As I round out the semester here studying abroad in Madrid, there are many things I’ve achieved that weren’t on my bucket list. Of course becoming better at Spanish, traveling the world, and learning more about Spain in general were on the top of the list, but retrospectively, I've achieved a lot more than I set out to do. Since every day is numbered for our time in Europe, we have make each moment count.
One of the main goals of my time abroad was to make Madrid feel like home. But how can you make something feel like home when you’re only here for such a short time? To add another layer of complexity, I travel most weekends, leaving only weekdays in Madrid. Some small but very important skills that my friends and I have learned and embraced (whether we wanted to or not) was how to stretch every dime when traveling, and how to keep up with schoolwork when we’re in a different country almost every weekend. When at my home university, I’ve never had the challenge of prioritizing homework during the week because I had a trip to France (or Germany, or Portugal, or Ireland, etc.) planned for the weekend. And I’ve never had to pull out money and commit myself to only spending that amount for the entire time I’m in that country. These are some things that I was more or less forced to do to ensure I’d have enough money for the trips to come. And there were plenty of those.
On a smaller scale, another achievement was being able to navigate our way around such a large city like Madrid without the help of maps or directions. Since we have to do something special every day in order to make our time here count, my friends and I are always out walking around and exploring different parts of the city. While we needed directions constantly in the beginning to figure out the ancient, crooked streets and deceptive alleyways, now I'm confident enough to say that I can get practically anywhere without needing to refer to a map. Conquering the labyrinth of the Madrid Metro helps, too.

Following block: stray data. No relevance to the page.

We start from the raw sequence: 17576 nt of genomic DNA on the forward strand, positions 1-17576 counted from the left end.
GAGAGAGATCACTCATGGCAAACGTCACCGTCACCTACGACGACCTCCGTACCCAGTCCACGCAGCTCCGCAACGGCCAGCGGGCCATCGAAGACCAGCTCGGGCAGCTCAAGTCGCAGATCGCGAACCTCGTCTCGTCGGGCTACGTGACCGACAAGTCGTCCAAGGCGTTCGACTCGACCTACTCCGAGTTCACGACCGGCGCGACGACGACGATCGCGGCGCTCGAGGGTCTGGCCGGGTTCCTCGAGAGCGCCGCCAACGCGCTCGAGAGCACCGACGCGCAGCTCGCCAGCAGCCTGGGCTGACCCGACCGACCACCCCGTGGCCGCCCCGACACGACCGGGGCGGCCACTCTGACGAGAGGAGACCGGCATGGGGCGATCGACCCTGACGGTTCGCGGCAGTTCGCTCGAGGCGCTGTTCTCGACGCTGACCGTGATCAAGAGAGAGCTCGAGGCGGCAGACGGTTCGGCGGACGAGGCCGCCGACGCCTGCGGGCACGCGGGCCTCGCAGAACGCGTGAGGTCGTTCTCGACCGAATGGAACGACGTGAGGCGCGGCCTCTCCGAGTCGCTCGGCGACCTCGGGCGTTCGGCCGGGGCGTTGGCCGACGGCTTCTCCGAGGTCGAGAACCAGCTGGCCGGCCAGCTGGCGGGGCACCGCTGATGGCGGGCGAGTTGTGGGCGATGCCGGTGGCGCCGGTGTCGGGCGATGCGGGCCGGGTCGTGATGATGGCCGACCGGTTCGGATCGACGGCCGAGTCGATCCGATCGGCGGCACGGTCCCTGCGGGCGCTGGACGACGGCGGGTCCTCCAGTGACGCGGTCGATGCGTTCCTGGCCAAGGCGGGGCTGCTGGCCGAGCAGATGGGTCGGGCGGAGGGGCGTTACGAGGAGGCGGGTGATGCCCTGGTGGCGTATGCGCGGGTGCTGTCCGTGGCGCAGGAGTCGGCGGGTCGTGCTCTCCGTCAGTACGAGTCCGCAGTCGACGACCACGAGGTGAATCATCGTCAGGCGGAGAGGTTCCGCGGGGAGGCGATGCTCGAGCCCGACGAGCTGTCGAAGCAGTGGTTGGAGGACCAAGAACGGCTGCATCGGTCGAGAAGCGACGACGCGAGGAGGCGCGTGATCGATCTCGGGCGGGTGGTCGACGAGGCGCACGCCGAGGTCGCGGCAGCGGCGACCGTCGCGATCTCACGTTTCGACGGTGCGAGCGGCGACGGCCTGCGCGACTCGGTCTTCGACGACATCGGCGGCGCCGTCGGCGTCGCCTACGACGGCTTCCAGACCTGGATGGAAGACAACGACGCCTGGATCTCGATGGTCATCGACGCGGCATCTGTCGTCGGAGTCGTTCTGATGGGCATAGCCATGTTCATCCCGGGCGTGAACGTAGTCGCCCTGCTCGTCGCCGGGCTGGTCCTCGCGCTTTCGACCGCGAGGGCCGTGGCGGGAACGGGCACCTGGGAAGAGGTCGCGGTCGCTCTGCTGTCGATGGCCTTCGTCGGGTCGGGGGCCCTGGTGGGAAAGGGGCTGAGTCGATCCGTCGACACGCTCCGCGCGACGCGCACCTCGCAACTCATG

The classes I take are all Spain-oriented, which helps to get immersed in the city's history. Understanding the art and architecture of Madrid was a huge milestone toward making this bustling city feel like it’s my neighborhood. Learning about the history of the Metropolis building transforms it from an intimidating tower of white cement to a landmark of my home. And learning about the history of Spanish art helps me feel like I’m a part of its rich past, even though I may not be around for all Spain will see in the future.
Lastly, arguably the smallest victory — but to me, the most important — is the friendships I’ve made with our local coffee shop baristas and restaurant owners. Nothing will make you feel more cemented in a city than knowing you’ll stay in the hearts of the people who live here. Every morning, a highlight of my day is chatting with the baristas about their weekend while they make my café con leche order (which they know by heart). While I will miss Madrid terribly once I’m back home, I think I'll miss the small things like these the most. Overall, I’ve had a semester packed with exciting adventures and great experiences in Europe, but it’s the day-to-day life as a Madrileña that I cherish.
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